Peter Bingle: It's time for Tom Watson to show us what he is made of

Written by Peter Bingle on 20 March 2017 in Opinion
Opinion

Labour's deputy leader has blown apart the illusion of an uneasy unity between himself and Jeremy Corbyn.

Tom Watson and Jeremy Corbyn


Following the release of unguarded comments by Jon Lansman about his plans to do a deal with Unite to secure Corbyn's legacy Tom Watson has gone on the offensive. The trouble is profound but simple : Is he serious or is he just full of hot air?

Labour is doing a Usain Bolt towards electoral annihilation whenever the next election is called. That is one of the few modern givens in modern politics. The question that needs answering is whether Watson and his mates will stand by and simply watch it happen or will they strike now and try to mitigate the damage.

Over the last few months Tom Watson has given the appearance to friends and foes alike of somebody who has given up the fight. He clearly enjoys the DCMS brief which requires very little effort but guarantees lots of invitations to nice events. We may soon see whether he is really prepared to put in the effort to fight for what he believes in.

Tom Watson is not the most obvious candidate to ask for unity. Even amongst the most loyal supporters of Gordon Brown he was never trusted. He was born a plotter and to this day he is surrounded by suspicion rather than unanimity.

Yet Watson is the only senior Labour Party figure who could potentially take on Corbyn, McDonnell and the comrades. He understands the problems which the party needs to address and accepts the need to deal with them. Yet there is a nagging suspicion about whether he is prepared to put in the effort. Is he another Alan Johnson? Worse, is he just a moaner from the sidelines?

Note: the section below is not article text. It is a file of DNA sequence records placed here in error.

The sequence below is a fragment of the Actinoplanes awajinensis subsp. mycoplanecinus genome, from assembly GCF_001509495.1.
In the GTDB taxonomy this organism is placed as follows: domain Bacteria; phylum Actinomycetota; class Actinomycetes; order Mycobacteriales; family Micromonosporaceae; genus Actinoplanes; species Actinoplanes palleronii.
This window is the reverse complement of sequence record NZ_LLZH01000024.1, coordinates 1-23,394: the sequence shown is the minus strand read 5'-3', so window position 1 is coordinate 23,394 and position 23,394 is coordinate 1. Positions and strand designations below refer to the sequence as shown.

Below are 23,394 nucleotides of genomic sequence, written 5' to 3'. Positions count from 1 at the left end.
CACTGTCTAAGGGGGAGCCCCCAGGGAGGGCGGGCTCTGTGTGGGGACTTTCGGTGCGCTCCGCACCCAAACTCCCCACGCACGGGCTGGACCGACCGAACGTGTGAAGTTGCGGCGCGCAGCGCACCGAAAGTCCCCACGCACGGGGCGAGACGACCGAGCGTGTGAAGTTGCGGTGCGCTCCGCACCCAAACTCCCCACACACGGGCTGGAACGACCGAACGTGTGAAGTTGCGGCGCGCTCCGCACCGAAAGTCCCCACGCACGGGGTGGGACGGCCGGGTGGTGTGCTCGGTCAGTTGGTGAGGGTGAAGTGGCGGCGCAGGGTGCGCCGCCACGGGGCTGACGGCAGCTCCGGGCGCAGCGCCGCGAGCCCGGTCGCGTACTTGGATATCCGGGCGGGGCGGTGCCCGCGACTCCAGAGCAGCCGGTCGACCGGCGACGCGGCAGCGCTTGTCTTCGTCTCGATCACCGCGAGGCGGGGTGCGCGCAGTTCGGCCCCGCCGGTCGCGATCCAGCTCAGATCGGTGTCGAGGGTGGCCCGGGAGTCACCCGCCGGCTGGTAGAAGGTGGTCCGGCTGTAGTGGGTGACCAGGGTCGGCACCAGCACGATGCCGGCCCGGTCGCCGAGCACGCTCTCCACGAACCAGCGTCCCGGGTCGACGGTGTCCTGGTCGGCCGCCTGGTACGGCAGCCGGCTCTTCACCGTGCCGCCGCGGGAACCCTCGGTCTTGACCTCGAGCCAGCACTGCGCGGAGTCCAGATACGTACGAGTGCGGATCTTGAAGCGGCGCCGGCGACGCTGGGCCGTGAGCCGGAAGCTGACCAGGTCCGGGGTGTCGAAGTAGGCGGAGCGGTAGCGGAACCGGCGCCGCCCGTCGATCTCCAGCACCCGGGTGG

Having lit the fuse wire, Tom Watson must now decide what to do next. He has blown apart the illusion of an uneasy unity. The media and social media are now awash with stories about Labour's impending civil war. Labour MPs who were depressed are now suicidal. The question is whether Tom Watson has the political equivalent of testicles or whether he is an exuberant castrati?

Tom Watson will never be a unifying figure in the Labour Party. I am very fond of him but am not sure that is helpful to his cause. I don't believe he is particularly popular with the Labour Party, it's activists and members and most voters have no idea who he is ...

Yet for the moment he is the Labour Party's best bet. Little wonder Tories are feeling so bullish. The chances of the modern Labour Party imploding increase by the hour ...

Does Tom Watson have the political courage to take on Corbyn and the comrades or is he just a commentator? Is he prepared to go in for the kill like Orestes?

 

About the author

Peter Bingle is a lobbyist and a former Conservative councillor.

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